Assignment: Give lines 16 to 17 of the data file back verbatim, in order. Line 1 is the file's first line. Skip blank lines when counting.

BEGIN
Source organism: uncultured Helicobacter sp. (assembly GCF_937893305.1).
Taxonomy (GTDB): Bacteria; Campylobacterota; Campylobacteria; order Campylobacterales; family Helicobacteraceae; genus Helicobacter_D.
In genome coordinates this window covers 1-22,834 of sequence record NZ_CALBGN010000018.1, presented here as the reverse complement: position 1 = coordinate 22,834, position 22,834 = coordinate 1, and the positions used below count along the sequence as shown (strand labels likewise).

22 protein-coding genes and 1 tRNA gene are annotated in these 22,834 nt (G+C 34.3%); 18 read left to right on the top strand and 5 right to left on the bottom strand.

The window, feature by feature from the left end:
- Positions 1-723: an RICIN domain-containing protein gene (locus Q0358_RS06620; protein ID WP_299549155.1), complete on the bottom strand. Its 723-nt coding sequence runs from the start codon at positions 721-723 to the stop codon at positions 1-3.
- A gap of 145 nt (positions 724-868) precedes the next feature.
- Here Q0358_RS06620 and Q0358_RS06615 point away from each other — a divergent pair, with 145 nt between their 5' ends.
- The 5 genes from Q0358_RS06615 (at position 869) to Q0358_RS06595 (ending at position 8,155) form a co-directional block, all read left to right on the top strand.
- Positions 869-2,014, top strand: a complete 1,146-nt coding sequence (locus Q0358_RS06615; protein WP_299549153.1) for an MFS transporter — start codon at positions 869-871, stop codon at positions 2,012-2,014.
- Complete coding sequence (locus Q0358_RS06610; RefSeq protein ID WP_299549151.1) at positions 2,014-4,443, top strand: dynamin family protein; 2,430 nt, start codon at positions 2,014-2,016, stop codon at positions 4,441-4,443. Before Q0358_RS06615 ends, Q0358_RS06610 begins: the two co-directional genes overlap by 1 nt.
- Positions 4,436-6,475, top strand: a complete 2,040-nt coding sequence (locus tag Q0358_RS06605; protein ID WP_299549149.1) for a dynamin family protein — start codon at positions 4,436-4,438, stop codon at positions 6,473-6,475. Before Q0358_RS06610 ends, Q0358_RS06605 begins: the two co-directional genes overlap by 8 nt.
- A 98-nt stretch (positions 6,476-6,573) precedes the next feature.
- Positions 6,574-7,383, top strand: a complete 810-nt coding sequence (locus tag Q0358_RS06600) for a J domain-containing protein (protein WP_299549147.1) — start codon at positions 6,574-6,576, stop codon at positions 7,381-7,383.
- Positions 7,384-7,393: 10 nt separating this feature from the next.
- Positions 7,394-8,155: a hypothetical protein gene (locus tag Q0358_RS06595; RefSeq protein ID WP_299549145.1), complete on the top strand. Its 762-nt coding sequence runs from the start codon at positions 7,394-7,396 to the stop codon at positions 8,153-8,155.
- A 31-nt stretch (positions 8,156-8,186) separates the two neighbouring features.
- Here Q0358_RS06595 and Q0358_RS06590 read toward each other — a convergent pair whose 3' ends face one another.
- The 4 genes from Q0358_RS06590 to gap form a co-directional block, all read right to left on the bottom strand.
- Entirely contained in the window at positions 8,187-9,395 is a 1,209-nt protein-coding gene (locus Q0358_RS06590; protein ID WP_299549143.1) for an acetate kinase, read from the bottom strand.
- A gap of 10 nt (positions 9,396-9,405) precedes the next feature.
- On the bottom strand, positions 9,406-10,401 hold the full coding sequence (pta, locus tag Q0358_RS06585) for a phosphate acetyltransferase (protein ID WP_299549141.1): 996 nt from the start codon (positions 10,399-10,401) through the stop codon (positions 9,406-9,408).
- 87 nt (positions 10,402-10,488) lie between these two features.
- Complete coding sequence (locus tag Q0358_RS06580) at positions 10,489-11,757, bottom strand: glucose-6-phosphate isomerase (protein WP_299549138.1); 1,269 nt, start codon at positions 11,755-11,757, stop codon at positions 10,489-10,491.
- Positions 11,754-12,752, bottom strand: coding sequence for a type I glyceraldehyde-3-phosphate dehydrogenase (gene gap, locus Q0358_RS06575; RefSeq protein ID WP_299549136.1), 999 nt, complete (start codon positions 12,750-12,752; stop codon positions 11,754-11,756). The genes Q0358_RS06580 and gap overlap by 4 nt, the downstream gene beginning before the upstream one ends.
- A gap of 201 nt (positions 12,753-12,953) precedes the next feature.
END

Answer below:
- Positions 7,394-8,155: a hypothetical protein gene (locus tag Q0358_RS06595; RefSeq protein ID WP_299549145.1), complete on the top strand. Its 762-nt coding sequence runs from the start codon at positions 7,394-7,396 to the stop codon at positions 8,153-8,155.
- A 31-nt stretch (positions 8,156-8,186) separates the two neighbouring features.